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The Legend of John Henry, Summers county, West Virginia

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The Legend of John Henry, Summers county, West Virginia
Not all American folk lore are tall tales. John Henry was born in 1840’s as an enslaved person and was liberated after the civil war. He relocated to Virginia to find work in the reconstruction effort. In Virginia he was arrested for burglary and sentence to the state penitentiary. The warden of the penitentiary was a Quaker from Pennsylvania. He had been appointed to his position as part of the reconstruction effort and he was shocked by the horrible conditions there. To save the inmates from having to live in the penitentiary he began leasing them as labor to private contractors. Later he became as opponent of inmate labor.
John Henry was leased to the Chesapeake and Ohio Railroad (C and O). He was a giant of a man, standing over 6 foot and weighing in at over 200 pounds. His strength was legendary. The workers would often sing to help keep cadence as they swung their hammers. They would often make up their own songs about each other and these songs began the legend of John Henry. The songs spoke of his superhuman strength like how he could swing a 20-pound hammer in each hand. Other songs described his softer side, like being kindhearted and having good morals.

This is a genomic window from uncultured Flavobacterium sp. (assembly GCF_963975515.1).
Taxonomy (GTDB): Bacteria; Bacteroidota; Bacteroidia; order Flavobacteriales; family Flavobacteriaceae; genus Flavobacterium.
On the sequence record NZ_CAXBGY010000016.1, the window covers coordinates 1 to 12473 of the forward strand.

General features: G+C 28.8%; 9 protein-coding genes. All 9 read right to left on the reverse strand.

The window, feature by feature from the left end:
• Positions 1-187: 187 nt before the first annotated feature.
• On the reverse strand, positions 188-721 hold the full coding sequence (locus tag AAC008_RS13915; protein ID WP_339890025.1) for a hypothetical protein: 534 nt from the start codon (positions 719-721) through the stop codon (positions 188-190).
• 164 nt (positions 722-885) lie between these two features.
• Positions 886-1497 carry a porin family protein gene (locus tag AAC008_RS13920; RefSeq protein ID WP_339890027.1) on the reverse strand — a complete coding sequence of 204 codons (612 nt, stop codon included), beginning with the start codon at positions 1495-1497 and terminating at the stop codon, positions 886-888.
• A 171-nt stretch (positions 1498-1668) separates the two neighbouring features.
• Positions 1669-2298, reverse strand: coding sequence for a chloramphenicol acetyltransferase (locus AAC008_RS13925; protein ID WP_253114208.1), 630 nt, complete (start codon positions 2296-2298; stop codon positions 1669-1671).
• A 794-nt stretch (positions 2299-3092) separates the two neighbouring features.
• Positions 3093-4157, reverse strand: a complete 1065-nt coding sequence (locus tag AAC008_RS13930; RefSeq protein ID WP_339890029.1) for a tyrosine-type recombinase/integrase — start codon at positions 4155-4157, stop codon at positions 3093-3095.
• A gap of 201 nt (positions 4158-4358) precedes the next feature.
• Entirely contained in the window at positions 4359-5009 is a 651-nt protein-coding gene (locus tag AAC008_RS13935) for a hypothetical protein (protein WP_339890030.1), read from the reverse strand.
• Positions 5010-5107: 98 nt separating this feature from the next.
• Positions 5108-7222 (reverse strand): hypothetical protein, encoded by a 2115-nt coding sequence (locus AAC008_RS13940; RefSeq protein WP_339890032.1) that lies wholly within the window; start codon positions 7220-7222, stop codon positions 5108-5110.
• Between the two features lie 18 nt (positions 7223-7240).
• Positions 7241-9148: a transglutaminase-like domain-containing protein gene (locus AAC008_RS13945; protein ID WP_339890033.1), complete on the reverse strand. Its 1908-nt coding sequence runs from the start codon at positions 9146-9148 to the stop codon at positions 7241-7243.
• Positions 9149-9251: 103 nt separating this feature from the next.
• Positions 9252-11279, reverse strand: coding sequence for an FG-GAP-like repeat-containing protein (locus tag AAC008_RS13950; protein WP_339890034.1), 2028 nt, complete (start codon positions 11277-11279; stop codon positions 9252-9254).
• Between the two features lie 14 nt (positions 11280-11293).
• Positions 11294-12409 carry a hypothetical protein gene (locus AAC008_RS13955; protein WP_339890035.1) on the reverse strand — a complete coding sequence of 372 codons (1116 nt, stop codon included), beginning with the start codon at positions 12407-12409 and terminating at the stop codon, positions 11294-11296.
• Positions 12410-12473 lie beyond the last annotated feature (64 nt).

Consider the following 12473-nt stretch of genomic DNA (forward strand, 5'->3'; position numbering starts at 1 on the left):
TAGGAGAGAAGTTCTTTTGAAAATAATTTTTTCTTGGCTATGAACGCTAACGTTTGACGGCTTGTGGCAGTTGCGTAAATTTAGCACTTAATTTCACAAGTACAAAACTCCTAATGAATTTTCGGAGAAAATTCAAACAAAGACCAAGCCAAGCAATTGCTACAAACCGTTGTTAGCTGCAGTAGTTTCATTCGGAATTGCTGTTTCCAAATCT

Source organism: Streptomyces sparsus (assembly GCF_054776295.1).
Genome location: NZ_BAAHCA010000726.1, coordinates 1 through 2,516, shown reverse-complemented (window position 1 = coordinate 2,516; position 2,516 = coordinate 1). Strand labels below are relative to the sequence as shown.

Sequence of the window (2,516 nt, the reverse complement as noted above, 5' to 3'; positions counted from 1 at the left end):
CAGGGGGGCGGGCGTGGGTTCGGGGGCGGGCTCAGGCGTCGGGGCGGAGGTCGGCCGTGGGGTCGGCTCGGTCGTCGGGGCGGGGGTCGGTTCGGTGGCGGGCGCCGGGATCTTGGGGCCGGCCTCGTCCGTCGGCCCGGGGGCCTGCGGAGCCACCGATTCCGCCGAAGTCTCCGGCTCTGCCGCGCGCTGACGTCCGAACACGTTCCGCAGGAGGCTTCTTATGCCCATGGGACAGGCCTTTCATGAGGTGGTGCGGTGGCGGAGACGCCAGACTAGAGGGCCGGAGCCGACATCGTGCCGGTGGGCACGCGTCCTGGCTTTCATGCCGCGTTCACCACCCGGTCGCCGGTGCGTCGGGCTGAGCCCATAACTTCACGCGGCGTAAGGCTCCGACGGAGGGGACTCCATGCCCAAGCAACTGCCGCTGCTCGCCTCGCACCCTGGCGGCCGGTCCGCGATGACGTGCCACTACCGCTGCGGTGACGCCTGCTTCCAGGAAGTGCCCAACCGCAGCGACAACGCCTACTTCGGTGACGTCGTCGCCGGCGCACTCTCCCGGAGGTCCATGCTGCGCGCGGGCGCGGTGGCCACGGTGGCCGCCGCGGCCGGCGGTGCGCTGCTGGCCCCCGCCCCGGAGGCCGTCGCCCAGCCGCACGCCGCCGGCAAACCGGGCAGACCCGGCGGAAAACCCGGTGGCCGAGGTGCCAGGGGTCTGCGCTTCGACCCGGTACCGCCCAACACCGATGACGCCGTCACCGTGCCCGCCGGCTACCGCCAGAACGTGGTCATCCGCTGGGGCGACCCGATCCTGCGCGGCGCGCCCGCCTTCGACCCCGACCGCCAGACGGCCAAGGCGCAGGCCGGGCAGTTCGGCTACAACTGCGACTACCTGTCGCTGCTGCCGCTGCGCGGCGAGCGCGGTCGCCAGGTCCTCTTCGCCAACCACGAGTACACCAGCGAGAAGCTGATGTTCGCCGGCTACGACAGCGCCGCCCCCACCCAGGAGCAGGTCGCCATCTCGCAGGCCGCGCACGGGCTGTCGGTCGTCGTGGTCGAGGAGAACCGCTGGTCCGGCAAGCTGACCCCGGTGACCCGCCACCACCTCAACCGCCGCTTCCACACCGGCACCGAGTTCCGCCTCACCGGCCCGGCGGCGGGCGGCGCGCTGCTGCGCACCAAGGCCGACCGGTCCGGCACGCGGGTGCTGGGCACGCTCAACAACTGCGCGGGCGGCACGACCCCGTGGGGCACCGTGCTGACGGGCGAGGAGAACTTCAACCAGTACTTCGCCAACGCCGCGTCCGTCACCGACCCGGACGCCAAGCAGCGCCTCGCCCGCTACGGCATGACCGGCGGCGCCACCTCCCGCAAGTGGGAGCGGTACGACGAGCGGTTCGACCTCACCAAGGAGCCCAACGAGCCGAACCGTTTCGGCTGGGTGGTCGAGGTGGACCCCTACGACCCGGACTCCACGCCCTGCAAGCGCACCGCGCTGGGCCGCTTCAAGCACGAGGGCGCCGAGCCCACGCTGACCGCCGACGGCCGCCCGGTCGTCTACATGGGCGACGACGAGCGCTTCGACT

By the time the railroad reached the Great Bend Mountain, John Henry was the leader of his work crew. Leveling grade and laying track turned into driving holes into the rock, which would then be stuffed full of dynamite, and the rocks blown up and hauled away. The Great Bend tunnel is 6,450 feet long and was completed in 1872.
The famous story about John Henry happened here in 1870. The C and O railroad had used a steam drill at the nearby Lewis Tunnel. John Henry was impressed when he saw the machine and challenged it to a race. When the dust cleared after the hour long contest, the drill had only gone 9 feet while John Henry had gone 14 feet. It was reported that the steam drill had hit a seam of harder rock which had cost it time.
In 1929 John Henry researcherGuy B. Johnson interviewed witnesses to the race. Most of the men agreed that John Henry didn’t die after the race, but later in a rock side or of disease. The last time that John Henry was noted in documents from the Virginia State Penitentiary was in 1873. This was before his sentence discharge date and there is no record of a pardon.
May be an image of outdoors and text that says 'GREAT CEND TUNNEL The real Hood in the Woods'
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Just now, Red Gauntlet , SASS 60619 said:

John Henry is not short for John Hancock; three syllables both. The saying is spoken, not read.


An old [minor] crochet of mine. I always say, "John Henry was a steel drivin' man!" That solves it.

My point was on the phrase used in regard to signing documents only.

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